Valve has already revolutionized PC gaming distribution with its industry-leading Steam platform, and now it has its sights set on bringing that same level of innovation to your living room, according to a report from The Verge.

Valve is said to be working on hardware and software specifications for a "Steam Box;" which will actually be a unified console standard available to interested hardware manufacturers, rather than a specific console produced by Valve itself. Similar arrangements have been tried previously in the home console market, most notably the Philips CD-i and 3DO Interactive Multiplayer standards. Should rumors be believed, the Alienware X51 has already been developed to Steam Box standards and will be retroactively infused with Valve's software once it becomes available.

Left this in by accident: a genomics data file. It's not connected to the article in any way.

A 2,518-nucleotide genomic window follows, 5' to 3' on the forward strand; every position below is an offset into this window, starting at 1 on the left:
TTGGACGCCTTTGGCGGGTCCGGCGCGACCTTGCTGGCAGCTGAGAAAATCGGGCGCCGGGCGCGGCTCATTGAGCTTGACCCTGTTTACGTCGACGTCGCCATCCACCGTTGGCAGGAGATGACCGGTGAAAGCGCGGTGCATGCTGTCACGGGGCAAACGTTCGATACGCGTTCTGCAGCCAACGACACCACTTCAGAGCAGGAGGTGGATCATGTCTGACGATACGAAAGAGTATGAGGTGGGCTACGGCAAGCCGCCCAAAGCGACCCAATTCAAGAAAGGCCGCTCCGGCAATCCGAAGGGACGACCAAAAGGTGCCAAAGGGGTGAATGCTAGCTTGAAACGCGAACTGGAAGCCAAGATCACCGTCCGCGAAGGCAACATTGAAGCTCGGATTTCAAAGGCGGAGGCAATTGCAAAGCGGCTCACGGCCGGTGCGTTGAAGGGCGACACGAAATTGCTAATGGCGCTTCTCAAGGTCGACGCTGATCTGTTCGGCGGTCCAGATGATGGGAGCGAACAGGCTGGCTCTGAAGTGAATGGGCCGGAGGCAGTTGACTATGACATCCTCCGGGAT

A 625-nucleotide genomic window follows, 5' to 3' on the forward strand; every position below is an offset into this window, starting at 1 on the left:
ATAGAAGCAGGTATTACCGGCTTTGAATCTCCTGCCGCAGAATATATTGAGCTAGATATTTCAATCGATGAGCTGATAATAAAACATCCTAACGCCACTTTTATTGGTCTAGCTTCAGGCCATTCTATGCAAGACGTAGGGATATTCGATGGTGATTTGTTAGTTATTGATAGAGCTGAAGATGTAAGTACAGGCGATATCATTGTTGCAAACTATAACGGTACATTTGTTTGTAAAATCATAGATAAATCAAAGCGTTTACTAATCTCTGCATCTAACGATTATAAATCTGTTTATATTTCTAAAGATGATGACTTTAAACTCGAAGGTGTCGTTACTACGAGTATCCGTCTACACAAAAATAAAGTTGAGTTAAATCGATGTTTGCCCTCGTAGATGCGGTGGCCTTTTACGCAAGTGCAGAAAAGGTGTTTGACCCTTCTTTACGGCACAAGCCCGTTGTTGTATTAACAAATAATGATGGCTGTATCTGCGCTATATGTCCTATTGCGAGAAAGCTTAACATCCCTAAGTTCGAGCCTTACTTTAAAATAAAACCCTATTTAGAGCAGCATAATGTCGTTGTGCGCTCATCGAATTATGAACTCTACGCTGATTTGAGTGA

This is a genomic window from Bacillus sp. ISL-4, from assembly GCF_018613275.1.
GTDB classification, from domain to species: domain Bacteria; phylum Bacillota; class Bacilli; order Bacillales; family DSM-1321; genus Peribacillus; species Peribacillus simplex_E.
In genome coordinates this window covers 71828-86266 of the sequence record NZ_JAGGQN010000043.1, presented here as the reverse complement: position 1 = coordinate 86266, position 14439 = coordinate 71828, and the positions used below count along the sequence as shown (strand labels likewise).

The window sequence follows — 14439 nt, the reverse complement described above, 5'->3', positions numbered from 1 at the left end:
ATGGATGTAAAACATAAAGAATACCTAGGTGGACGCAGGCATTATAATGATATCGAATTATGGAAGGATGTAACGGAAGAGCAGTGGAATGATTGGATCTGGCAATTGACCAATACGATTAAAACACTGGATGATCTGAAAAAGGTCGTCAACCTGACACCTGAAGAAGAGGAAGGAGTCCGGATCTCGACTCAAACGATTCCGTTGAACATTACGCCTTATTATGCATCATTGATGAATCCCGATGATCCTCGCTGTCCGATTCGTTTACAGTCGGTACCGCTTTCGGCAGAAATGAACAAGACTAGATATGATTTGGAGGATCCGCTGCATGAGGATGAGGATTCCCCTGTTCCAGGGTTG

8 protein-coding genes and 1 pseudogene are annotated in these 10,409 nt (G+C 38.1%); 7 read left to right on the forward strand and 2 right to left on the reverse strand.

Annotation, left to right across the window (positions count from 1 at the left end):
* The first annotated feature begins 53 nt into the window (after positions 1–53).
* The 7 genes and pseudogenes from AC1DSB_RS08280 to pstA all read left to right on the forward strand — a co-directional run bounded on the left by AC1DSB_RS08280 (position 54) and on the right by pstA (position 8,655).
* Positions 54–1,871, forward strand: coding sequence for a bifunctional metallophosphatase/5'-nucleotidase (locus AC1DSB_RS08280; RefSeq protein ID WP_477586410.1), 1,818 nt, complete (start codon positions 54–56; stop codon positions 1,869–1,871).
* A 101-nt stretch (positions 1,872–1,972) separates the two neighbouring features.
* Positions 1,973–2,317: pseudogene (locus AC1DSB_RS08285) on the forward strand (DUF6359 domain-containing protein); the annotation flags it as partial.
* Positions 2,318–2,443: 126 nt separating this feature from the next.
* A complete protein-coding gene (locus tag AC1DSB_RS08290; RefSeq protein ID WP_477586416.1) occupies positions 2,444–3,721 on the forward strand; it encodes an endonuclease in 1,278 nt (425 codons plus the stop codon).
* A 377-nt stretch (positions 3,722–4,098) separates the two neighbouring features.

The hardware backbone is currently said to be an Intel Core i7 with eight gigs of RAM and an Nvidia GPU. Devices built on the standard will reportedly run any PC title, and will also support other digital distribution platforms like EA's Origin service.

A patent for a controller with interchangeable parts, filed by Valve, has also been discovered by The Verge. Diagrams show functionality strongly reminiscent of the MLG Pro controller by Mad Catz, as well a use case depicting interaction with a local gaming device and a networked "gaming server device."

The rabbit hole goes much deeper, however, as "sources" claim that mood-tracking biometric systems will be implemented into the system, either in the form of bracelets or directly into Steam Box controllers. This would allow a game to measure the player's pulse rate and galvanic skin response, the gameplay/design implications of which are numerous.

Should all this prove accurate, Valve's official announcement will happen sometime between GDC and E3, and will cause the fabric of reality to fold in on itself.

This article was originally published on Joystiq.